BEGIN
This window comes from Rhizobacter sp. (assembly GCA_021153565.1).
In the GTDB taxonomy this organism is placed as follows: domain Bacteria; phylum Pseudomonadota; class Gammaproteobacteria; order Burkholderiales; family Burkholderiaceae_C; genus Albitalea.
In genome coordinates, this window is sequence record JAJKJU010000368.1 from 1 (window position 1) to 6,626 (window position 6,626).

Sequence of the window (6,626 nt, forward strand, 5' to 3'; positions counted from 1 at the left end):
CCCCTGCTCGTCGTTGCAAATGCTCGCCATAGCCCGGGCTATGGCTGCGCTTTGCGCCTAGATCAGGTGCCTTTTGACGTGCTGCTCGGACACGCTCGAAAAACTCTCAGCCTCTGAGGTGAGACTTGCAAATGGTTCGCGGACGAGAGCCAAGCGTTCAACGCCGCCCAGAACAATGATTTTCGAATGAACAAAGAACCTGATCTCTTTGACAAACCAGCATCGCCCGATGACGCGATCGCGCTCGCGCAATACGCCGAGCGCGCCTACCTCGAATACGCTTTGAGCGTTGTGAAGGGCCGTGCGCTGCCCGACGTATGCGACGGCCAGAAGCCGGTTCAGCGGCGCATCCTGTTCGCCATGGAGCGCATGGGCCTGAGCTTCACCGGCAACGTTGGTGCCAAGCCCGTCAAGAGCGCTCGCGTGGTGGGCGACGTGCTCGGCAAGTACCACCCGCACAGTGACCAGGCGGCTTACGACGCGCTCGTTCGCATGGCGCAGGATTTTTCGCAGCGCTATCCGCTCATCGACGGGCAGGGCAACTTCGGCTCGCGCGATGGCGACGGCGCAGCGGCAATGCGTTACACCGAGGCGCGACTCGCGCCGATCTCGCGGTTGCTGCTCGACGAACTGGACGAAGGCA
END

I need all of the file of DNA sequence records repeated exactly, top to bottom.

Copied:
This window comes from Rhizobacter sp. (assembly GCA_021153565.1).
In the GTDB taxonomy this organism is placed as follows: domain Bacteria; phylum Pseudomonadota; class Gammaproteobacteria; order Burkholderiales; family Burkholderiaceae_C; genus Albitalea.
In genome coordinates, this window is sequence record JAJKJU010000368.1 from 1 (window position 1) to 6,626 (window position 6,626).

Sequence of the window (6,626 nt, forward strand, 5' to 3'; positions counted from 1 at the left end):
CCCCTGCTCGTCGTTGCAAATGCTCGCCATAGCCCGGGCTATGGCTGCGCTTTGCGCCTAGATCAGGTGCCTTTTGACGTGCTGCTCGGACACGCTCGAAAAACTCTCAGCCTCTGAGGTGAGACTTGCAAATGGTTCGCGGACGAGAGCCAAGCGTTCAACGCCGCCCAGAACAATGATTTTCGAATGAACAAAGAACCTGATCTCTTTGACAAACCAGCATCGCCCGATGACGCGATCGCGCTCGCGCAATACGCCGAGCGCGCCTACCTCGAATACGCTTTGAGCGTTGTGAAGGGCCGTGCGCTGCCCGACGTATGCGACGGCCAGAAGCCGGTTCAGCGGCGCATCCTGTTCGCCATGGAGCGCATGGGCCTGAGCTTCACCGGCAACGTTGGTGCCAAGCCCGTCAAGAGCGCTCGCGTGGTGGGCGACGTGCTCGGCAAGTACCACCCGCACAGTGACCAGGCGGCTTACGACGCGCTCGTTCGCATGGCGCAGGATTTTTCGCAGCGCTATCCGCTCATCGACGGGCAGGGCAACTTCGGCTCGCGCGATGGCGACGGCGCAGCGGCAATGCGTTACACCGAGGCGCGACTCGCGCCGATCTCGCGGTTGCTGCTCGACGAACTGGACGAAGGCA